[Footnote 1: Jos., Ant., XVIII. iii.1, init.]

[Footnote 2: Jos., Ant., XVIII. ii.-iv.]

[Footnote 3: Talm. of Bab., Shabbath, 33 b.]

[Footnote 4: Philo, Leg. ad Caium, Sec.38.]

[Footnote 5: Jos., Ant., XVIII. iii.1 and 2; Luke xiii.1.]

[Footnote 6: Jos., Ant., XVIII. iv.1, 2.]

[Footnote 7: John xviii.35.]

Pilate, then, would have liked to save Jesus. Perhaps the dignified and calm attitude of the accused made an impression upon him. According to a tradition,[1] Jesus found a supporter in the wife of the procurator himself. She may have seen the gentle Galilean from some window of the palace, overlooking the courts of the temple. Perhaps she had seen him again in her dreams; and the idea that the blood of this beautiful young man was about to be spilt, weighed upon her mind. Certain it is that Jesus found Pilate prepossessed in his favor. The governor questioned him with kindness, and with the desire to find an excuse for sending him away pardoned.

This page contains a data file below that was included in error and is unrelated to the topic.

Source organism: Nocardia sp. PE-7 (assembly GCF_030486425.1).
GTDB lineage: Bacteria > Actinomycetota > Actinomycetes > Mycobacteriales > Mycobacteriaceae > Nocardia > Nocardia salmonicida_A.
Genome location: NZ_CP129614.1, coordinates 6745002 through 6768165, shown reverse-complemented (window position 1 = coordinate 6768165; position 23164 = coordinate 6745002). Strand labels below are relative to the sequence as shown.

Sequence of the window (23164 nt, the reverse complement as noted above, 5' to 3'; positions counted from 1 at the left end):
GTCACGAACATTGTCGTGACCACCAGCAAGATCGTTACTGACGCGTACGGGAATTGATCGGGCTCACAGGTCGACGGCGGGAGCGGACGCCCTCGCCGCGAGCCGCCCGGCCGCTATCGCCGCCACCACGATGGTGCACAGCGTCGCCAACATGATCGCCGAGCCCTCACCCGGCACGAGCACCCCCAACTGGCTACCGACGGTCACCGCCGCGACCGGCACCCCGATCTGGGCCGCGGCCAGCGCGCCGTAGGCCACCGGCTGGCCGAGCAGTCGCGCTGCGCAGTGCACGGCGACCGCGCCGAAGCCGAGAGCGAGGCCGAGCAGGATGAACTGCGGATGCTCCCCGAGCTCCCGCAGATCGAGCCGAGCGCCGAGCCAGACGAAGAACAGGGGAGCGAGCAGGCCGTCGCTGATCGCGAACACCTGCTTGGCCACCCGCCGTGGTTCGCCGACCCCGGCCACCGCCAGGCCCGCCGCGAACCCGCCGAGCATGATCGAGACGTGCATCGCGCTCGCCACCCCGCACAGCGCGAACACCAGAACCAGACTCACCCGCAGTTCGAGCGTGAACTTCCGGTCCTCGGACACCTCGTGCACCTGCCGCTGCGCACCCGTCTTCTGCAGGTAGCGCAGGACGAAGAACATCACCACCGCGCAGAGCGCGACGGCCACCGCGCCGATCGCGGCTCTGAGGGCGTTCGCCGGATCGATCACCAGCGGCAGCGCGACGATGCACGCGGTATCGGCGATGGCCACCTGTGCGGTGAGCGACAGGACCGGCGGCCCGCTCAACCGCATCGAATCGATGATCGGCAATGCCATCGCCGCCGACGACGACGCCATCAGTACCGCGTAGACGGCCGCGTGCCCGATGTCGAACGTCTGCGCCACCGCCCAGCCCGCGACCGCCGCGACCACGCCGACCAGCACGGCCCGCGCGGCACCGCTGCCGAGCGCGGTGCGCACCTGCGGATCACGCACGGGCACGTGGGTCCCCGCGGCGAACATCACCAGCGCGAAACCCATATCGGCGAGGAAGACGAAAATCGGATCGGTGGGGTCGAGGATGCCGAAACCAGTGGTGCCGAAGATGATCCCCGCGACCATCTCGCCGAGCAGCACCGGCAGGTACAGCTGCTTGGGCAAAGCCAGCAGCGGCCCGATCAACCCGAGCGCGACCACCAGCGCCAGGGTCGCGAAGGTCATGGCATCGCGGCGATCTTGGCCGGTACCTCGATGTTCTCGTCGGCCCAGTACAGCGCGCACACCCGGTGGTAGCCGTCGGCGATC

[Footnote 1: Matt. xxvii.19.]